SAN FRANCISCO (CN) – From flooding to severe drought, the Bay Area needs to take control and be prepared for the effects of climate change, Dutch experts advised in a report on Bay Area resiliency presented Wednesday at a forum for urban and regional planners and local government.
“A challenging future lies ahead for the Bay Area,” said Stientje van Veldhoven, Dutch Minister for the Environment. “You have one of the world’s strongest economies. But it’s also an extremely fragile area.”
As rising sea levels and devastating wildfires threaten Bay Area cities and suburbs, van Veldhoven said we need to find ways to adapt.
“It’s about finding space for water in cities, restoring natural ecosystems and managing resources more sustainably,” she said, noting that the Dutch have been living with the risk of flooding for centuries.
“In the Netherlands, we are a low-lying, small country and we have all these problems too,” van Veldhoven said. “We’ve been working on this approach for over 1,000 years because we had no choice. Three quarters of our country runs the risk of flooding. Climate adaptation is not new to us, it’s in our DNA. We are building with nature—that’s the lesson we’ve learned instead of trying to force nature to go our own way.”
Presenting a report written in conjunction with several Dutch architecture and urban planning firms called the Netherlands Resilience Collective, Henriette Otter, a water management expert, shared solutions previously used in the Netherlands to mitigate the effects of flooding and adapt to environmental changes.
The report, entitled “Too Little + Too Much,” addresses the unique challenges of living in an area threatened by land subsidence, earthquakes, shrinking wetlands and the simultaneous perils of flooding and drought.
“The water system is under a lot of stress, with too much water and periods of too little water which leads to droughts and fires, and climate change will worsen the stresses in the Bay Area,” Otter said. “We don’t know when disaster will hit us and we need to take control and be prepared.”
“And it can’t just be the major cities getting involved. The entire Bay Area needs to get on board,” Otter said. “Threats can no longer be solved individually or on a local level but need to be addressed in a collaborative manner.”
The report, which also highlights local initiatives as part of an international design competition called the Bay Area “Resilient by Design” Challenge, was given to Senator Scott Weiner (D-San Mateo) and Assembly member Rob Bonta (D-Alameda). Each vowed to submit it to the Legislature.
Weiner lauded the report’s emphasis on regional collaboration.
“We have some levels of regional cooperation in the Bay Area but it’s not strong enough,” he said. “We have a lot of cities that do a lot of different things.”
He also praised its recommendations on dense housing near public transportation.
“The data shows that if we don’t do that, we’ll have sprawl going further and further out into fire zones,” Weiner said. “We often prohibit new housing; apartment buildings are banned, and we need to do better.”
Wednesday’s event was one of dozens connected with the Global Climate Action Summit, a three-day international gathering of political leaders, trade groups, corporations and experts convened by Gov. Jerry Brown as a public rejoinder to President Donald Trump’s climate policy, specifically his retreat from the 2015 Paris agreement where more than 150 nations agreed to cut greenhouse gas emissions.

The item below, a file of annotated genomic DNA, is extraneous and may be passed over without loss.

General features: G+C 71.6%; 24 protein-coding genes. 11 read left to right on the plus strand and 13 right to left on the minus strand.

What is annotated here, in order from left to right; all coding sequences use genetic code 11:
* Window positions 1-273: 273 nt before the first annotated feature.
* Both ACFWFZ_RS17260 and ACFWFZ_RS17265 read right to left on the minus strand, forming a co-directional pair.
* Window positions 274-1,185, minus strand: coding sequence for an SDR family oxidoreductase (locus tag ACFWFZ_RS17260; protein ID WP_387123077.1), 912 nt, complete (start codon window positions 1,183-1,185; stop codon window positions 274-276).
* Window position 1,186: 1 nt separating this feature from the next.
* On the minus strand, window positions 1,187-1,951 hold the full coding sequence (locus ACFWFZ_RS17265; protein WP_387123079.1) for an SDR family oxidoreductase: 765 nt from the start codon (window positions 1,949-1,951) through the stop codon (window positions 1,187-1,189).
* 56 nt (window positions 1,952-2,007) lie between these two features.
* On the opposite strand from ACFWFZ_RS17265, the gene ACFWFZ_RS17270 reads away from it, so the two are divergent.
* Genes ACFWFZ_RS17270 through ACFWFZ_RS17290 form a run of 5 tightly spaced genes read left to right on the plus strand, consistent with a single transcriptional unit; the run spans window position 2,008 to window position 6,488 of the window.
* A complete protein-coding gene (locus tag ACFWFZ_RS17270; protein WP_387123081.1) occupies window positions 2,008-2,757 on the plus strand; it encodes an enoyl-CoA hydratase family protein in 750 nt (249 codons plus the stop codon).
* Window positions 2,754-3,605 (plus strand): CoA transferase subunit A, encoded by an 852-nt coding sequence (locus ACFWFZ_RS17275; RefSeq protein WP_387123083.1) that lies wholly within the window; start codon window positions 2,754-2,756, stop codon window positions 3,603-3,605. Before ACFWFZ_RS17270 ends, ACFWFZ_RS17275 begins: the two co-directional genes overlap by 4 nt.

Brown said he intends the summit to be a signal to the world that California will not only uphold the agreement in place of the Trump administration, but also set its own ambitious agenda to stave off the effects of climate change.
“We know [climate change] is an existential threat to our planet; for our kids and grandkids,” Weiner said, speaking to the Dutch delegation. “I want to apologize on behalf of the United States for having an administration that denies climate change and is doing immense damage to the planet. If you’re China or India why should you try to step up if the United States has withdrawn? We take the responsibility very seriously in California.”
The Netherlands and California have forged a climate action alliance of sorts in recent years, working together on goals outlined in the Paris agreement.
In 2015, California and the Netherlands also signed the Under2MOU, a separate pact with nine other countries to curb the impact of climate change to try to hold global warming rises below 2 degrees Celsius.
On Monday, Brown signed into law Senate Bill 100, requiring utilities to get 100 percent of their electricity from renewable sources by 2045. Immediately following that, Brown issued an executive order directing the state to achieve carbon neutrality by 2045.
When asked what he wished California could do better, Weiner immediately answered, “infrastructure.
“When you look at San Francisco, at our seawall, which is falling apart, it’s very old and we’re in big trouble,” he said. “I just want to be better about infrastructure and not just waiting until things fall apart to fix them.”
He added, “The other thing is we need to recycle and reuse dramatically more water in California. We discharge huge amounts of water into the ocean. We are clogging up our sewer system with water that should be recycled. We have wars between environmentalists and agriculture over water. If we recycled like we should be, we could dramatically reduce that conflict.”
Bonta said he would like to see a statewide proposition funding climate change initiatives, and to trim down California’s myriad regulatory agencies.
“One of the clear messages from the Netherlands is to think and act with one voice and be part of the same mission,” he said.